TEXAS CITY, Texas — On one of the coldest nights of the year, nearly 20,000 people were left without power in Texas City.
At 8 p.m., around the time the lights went out, it was 34 degrees.
Officials said about 20,000 Texas-New Mexico Power customers, which accounts for about 14% of Galveston County customers, lost power on Friday night. It's unknown what caused the outage.
By 10 p.m., about half of the customers got power back, according to TNMP.
"Our team is looking into what caused equipment to fail and trigger the outage," TNMP said in a statement. "We recognize it's a chilly evening for customers and we're getting everyone back on as quickly as we can while working safely."
The Texas City Police Department said there was no refinery fire. The large power outage caused plants to flare in order to burn off product.
The Texas City Office of Emergency Management said it was trying to get a timetable for when the power might come back on. Officials said no injuries have been reported and there was no plant explosion.
Texas-New Mexico Power said it was investigating the outage and hoped to have power restored to everyone by 3 a.m. Saturday.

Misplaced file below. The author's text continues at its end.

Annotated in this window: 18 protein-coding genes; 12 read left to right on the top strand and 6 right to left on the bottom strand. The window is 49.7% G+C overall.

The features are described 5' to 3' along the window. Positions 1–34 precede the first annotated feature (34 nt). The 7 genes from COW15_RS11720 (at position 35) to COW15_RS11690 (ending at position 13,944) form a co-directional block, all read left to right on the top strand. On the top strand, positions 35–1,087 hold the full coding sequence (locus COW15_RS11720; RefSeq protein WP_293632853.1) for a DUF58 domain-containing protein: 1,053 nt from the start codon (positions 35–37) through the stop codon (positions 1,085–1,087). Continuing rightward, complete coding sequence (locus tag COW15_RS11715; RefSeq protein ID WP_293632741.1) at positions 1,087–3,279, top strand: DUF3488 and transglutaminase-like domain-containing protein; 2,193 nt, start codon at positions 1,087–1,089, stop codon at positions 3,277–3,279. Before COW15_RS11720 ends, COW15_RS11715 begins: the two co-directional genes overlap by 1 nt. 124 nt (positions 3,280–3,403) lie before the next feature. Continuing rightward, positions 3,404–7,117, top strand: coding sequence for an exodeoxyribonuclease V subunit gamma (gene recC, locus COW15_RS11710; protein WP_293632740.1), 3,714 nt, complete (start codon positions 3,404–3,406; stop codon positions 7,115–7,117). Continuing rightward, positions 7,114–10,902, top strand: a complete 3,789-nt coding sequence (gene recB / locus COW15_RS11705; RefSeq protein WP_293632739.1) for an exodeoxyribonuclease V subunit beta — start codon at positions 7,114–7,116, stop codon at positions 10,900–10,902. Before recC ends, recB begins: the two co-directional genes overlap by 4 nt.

At 8:05 p.m. Friday, the Texas City OEM said power had started to come back on but it comes back online in stages.
Nearby, La Marque city officials said some residents could be impacted. They said crews were working to restore power.
The Energy Reliability Council of Texas issued the following statement about the outages:
"We are aware of an outage issue involving a Texas New Mexico Power (TNMP) transmission line. We are talking with TNMP and offering any assistance we can provide. This transmission outage does not impact overall grid reliability."
The basketball game between Galveston Ball and Texas City was cut short tonight when the school lost power. There was only a minute left with Texas City leading by four. The game is set to resume tomorrow morning if the power is restored.
What is flaring?
Flaring is a process that removes dangerous gasses with minimal harm to the environment. It's used in regulating pressure in chemical plants and also handling natural gas release in wells.
At industrial plants, flare stacks are usually used for burning off flammable gas released by safety valves during unplanned events. Flaring is also used for the planned combustion of gasses in short periods of time during startups and shutdowns.
Dangers on the road
TxDOT said drivers in the area should be careful because signals are out. Motorists should treat each intersection as a four-way stop.
No community threat
Texas City Emergency Management said there are no immediate threats to the community.
The Galveston County Office of Emergency Management said there was no threat to the community and it was monitoring the situation.